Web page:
How is Medicare administered?

The Centers for Medicare and Medicaid Services, part of the Department of Health and Human Services, administers Medicare.

In Medicare's first dozen-and-a-half years, there was little oversight on claims and payments from Medicare to providers. The result: inflated claims and increasing health care costs, putting a major strain on the Medicare trust fund. In 1983, Medicare went to a fixed-rate payment plan, ending the practice of simply paying whatever doctors and hospitals billed the program.

Today, participating providers accept Medicare payments as "paid in full" for services. Non-participating providers can charge patients no more than 15 percent beyond the Medicare-approved amount.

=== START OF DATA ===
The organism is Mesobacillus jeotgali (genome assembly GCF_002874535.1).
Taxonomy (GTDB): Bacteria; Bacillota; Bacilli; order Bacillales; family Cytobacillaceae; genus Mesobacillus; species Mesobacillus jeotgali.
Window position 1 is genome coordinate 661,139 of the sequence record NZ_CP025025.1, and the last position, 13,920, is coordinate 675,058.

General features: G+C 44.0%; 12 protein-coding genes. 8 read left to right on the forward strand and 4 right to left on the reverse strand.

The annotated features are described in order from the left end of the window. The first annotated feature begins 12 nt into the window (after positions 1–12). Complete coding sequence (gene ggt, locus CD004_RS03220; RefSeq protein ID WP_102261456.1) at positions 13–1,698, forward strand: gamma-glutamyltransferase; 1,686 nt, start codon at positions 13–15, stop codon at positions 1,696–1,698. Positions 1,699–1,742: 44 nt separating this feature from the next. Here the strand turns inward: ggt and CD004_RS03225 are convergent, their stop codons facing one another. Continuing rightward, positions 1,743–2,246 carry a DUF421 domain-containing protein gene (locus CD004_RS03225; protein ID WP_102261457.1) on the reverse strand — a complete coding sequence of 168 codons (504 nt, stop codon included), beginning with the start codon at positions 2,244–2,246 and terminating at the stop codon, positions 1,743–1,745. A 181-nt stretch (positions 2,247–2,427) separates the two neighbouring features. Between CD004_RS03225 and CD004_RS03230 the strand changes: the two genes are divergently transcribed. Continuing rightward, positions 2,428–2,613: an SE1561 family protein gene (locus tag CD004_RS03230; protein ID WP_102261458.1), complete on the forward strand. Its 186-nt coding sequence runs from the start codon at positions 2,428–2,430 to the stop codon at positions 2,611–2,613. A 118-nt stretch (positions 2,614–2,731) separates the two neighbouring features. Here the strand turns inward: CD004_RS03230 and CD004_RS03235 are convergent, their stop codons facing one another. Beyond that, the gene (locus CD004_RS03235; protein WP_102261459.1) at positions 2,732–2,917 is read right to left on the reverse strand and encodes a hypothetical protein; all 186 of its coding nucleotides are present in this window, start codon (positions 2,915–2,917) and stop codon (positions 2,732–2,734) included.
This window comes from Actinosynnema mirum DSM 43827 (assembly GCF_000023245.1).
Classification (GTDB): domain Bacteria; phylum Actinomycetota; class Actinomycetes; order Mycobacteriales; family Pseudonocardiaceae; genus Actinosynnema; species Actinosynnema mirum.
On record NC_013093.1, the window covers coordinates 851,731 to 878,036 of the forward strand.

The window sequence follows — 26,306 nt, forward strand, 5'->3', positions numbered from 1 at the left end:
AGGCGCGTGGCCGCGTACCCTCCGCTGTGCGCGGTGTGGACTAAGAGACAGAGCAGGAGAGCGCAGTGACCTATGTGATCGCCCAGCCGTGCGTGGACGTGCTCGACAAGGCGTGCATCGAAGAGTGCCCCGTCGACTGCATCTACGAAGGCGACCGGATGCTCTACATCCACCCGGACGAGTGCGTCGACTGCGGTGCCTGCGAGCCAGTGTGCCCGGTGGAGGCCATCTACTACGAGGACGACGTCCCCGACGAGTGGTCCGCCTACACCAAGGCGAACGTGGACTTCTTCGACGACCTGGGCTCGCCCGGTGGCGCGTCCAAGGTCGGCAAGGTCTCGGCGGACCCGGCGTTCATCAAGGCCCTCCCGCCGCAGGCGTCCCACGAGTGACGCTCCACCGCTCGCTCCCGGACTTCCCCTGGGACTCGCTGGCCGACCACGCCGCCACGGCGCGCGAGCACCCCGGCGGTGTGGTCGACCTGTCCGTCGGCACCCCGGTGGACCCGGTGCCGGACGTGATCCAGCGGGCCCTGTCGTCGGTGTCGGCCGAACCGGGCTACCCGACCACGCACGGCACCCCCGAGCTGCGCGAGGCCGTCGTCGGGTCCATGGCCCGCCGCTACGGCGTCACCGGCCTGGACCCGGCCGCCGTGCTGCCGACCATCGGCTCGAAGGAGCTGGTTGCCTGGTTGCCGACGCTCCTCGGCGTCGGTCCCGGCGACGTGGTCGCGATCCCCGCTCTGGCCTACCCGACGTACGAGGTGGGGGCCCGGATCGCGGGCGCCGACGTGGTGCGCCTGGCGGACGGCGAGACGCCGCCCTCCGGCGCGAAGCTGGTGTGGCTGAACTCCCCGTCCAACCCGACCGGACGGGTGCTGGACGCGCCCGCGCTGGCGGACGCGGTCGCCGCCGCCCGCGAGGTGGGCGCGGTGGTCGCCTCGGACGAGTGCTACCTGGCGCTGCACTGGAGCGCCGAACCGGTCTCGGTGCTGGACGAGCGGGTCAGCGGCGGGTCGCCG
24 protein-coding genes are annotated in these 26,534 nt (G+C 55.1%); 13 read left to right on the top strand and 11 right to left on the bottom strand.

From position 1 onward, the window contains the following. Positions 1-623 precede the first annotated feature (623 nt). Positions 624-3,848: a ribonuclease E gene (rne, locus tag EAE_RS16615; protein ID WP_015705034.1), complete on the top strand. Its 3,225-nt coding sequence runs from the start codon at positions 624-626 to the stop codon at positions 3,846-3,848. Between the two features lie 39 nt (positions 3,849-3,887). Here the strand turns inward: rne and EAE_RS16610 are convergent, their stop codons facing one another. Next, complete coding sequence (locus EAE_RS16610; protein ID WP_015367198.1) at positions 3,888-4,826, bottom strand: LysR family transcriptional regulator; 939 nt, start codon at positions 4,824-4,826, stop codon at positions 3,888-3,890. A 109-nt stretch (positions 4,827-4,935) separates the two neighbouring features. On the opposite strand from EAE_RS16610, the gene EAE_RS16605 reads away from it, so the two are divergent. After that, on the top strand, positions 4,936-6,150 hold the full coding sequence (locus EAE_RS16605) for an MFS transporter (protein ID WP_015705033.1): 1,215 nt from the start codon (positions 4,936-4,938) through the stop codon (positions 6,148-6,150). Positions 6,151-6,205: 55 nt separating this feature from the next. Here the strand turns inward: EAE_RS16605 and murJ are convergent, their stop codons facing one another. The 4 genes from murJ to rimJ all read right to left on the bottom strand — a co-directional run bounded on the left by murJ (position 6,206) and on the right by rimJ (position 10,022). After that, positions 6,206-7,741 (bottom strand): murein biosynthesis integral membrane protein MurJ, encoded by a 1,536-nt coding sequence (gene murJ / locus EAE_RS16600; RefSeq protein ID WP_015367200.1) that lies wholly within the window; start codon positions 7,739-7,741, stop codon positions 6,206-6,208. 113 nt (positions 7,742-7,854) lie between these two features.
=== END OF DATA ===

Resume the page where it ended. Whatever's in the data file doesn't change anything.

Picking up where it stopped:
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Important: This content reflects information from various individuals and organizations and may offer alternative or opposing points of view. It should not be used for medical advice, diagnosis or treatment. As always, you should consult with your healthcare provider about your specific health needs.